MQTT versus SBE : Fight!

Recently we have completed phase one of a full stack MQTT framework. Client simulator, server, data repository and associated analytics stack.

While working on this it's been interesting to see the different trade-offs involved in the protocols, which can be sourced to the different user communities and their requirements.

Electronic trading - overall latency is key
Multiple hardware implementations - x64, FPGA, SmartNIC
Multiple OS implementations - *nix, Windows, Solaris etc.
Multiple implementation languages - Java, C++, C, VHDL
Upgrades are frequent and need to be supported - no re-implementation to patch the protocol
Bandwidth use is generally only reduced where that is a side-effect of another optimisation, it's not a core deliverable

Internet-Of-Things - bandwidth usage is key and minimal client side resource constraints   
Multiple hardware implementations - Set-top box, custom chip, low power ARM 
Multiple OS implementations - QNX, RTOS, *nix, Windows, Solaris etc.
Multiple implementation languages - Java, C++, C, VHDL
Upgrades are infrequent and generally do not need to be supported 
Bandwidth use is minimised as it is a core deliverable

SBE 32-bit unsigned integer versus MQTT Variable Byte integer

An SBE 32-bit unsigned integer is exactly what the name suggests, 4 bytes used to store a value between o and 2^32-1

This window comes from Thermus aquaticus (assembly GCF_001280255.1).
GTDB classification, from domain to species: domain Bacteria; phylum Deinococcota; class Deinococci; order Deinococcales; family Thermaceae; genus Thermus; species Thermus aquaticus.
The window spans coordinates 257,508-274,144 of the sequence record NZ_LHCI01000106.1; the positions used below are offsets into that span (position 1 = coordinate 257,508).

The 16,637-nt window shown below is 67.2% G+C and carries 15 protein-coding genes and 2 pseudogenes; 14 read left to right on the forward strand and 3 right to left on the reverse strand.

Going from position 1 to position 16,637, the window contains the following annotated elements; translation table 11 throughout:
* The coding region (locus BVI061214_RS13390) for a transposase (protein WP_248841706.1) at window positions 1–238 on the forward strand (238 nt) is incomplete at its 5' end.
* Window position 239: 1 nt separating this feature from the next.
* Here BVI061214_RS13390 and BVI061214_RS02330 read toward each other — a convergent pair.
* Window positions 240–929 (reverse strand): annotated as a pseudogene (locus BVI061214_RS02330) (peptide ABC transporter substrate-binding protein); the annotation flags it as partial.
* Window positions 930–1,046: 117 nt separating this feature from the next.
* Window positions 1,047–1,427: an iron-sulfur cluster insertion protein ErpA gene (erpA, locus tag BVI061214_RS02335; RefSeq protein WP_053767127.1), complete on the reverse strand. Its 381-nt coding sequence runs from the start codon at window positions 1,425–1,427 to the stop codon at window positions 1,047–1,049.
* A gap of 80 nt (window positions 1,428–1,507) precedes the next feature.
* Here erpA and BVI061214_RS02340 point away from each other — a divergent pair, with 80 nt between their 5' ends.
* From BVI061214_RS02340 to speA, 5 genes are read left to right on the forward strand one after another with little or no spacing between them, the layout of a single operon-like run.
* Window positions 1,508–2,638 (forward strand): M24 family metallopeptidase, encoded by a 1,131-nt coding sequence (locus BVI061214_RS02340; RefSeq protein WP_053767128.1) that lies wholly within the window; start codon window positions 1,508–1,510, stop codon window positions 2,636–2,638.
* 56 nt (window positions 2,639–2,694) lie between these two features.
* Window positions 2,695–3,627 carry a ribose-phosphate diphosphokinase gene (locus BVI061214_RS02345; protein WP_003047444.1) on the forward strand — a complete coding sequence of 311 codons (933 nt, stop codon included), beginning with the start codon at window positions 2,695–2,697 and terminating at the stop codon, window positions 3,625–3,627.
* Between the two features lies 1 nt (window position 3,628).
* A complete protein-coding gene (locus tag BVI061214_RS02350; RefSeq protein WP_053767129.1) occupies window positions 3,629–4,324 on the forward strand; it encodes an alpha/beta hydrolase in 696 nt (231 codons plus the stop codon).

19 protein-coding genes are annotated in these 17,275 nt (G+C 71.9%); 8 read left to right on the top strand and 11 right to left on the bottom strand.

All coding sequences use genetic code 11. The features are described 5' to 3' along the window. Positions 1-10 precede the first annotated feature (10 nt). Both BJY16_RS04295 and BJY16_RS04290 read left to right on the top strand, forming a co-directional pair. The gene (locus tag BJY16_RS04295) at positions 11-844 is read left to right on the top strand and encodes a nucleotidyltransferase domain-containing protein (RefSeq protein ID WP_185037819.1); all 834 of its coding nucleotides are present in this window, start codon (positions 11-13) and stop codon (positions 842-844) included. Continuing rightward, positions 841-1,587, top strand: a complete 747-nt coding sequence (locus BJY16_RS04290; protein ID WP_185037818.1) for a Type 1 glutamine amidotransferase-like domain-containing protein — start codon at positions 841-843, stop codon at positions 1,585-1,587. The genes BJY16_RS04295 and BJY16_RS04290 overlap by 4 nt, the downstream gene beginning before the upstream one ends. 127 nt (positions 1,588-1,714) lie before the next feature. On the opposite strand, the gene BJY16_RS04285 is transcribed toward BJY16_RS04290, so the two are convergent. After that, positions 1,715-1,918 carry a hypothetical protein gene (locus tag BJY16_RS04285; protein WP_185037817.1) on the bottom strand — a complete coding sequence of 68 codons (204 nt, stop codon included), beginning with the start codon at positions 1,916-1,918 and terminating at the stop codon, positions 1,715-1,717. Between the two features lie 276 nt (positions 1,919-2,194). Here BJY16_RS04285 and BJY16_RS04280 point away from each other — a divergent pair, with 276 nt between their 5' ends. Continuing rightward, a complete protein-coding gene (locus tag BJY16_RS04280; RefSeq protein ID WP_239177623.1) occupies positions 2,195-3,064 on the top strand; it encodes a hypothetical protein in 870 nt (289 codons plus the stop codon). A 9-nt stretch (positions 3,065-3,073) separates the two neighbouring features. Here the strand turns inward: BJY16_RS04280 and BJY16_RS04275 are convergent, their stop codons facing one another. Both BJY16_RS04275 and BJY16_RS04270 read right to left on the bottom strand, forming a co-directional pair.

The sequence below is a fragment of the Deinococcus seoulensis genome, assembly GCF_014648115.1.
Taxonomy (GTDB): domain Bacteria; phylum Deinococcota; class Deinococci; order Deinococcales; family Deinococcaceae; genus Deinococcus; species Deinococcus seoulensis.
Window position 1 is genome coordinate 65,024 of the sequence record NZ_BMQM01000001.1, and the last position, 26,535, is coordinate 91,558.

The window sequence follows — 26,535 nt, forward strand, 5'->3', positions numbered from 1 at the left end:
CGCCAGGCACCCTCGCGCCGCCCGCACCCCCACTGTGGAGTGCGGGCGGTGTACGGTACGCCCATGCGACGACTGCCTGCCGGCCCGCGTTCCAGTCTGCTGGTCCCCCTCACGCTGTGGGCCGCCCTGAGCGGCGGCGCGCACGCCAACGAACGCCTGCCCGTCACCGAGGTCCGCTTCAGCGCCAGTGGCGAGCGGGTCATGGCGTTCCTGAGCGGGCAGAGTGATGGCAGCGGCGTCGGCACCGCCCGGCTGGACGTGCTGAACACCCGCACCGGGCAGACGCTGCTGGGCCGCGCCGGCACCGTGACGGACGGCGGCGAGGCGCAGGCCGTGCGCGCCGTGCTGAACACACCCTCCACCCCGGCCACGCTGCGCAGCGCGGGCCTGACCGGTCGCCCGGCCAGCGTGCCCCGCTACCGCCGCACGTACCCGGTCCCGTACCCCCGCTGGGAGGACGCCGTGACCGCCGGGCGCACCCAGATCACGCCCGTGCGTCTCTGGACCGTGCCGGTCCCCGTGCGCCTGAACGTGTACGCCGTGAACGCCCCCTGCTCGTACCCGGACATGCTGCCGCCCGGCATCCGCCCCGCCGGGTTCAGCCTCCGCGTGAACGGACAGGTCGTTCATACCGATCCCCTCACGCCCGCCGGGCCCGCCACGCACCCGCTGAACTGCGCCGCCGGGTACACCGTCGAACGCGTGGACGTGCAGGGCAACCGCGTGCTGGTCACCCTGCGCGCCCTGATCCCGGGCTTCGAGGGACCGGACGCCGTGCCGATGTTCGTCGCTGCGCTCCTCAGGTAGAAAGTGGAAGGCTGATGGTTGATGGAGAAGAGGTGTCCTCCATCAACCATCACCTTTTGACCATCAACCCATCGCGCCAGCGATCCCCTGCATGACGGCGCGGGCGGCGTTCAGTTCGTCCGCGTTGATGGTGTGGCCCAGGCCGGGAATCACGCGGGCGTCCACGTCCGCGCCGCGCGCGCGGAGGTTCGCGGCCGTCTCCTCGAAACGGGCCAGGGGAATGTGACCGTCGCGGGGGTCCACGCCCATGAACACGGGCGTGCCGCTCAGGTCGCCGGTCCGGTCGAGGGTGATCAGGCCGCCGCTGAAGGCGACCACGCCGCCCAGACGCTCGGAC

So, even if you are sending a value of one, that still requires 32 bits over-the-wire.

An MQTT Variable Byte integer is more complex in implementation. It is also unsigned, but the number of bytes used varies with the size of the number transmitted.

Extract from OASIS website

This means that the number of bytes used on the wire representation is linked to the value of the number transmitted. 

Depending on the distribution of the numbers transmitted you may see an improvement in bandwidth needed or not.  And since the Variable Byte Integer only uses 7 bits for data and 1 as a 'continuation bit' the maximum value transmitted using the Variable Byte Integer is a 28 bit integer rather than 32.


  1. Aside from low level numeric types, SBE offers standard mapping to common datatypes such as dates, timestamps, monetary amounts, and so forth.

  2. Hi Don!

    Absolutely, it's fair to say that SBE has a wealth of datatypes and the ability to add more pretty easily - such as the 256-bit Integer we discussed in the High Performance Working Group a while back.

    This blog post is really part of a series that I am writing but I have been tied up with the whole process and other work that has appeared.

    It's fair to say that someone from an SBE-FIXP-SOFH background with FIX knowledge (ie - me!) has something of a learning curve when working with MQTT - bit-twiddling and bit-by-bit wire representations are something that are not mandatory for SBE-FIXP-SOFH. For sure, those sorts of low-level operations can assist when really tuning the engine for performance but are not needed in a basic implementation. Whereas they are needed for MQTT.

    It's horses for courses, when I get the time I do want to write-up (at a high-level, without commercially sensitive details) a more formal comparative analysis.

    Just one thing for now - the MQTT working group senior membership are all employees of IBM and Microsoft. Whereas the world of FIX is much broader in membership...


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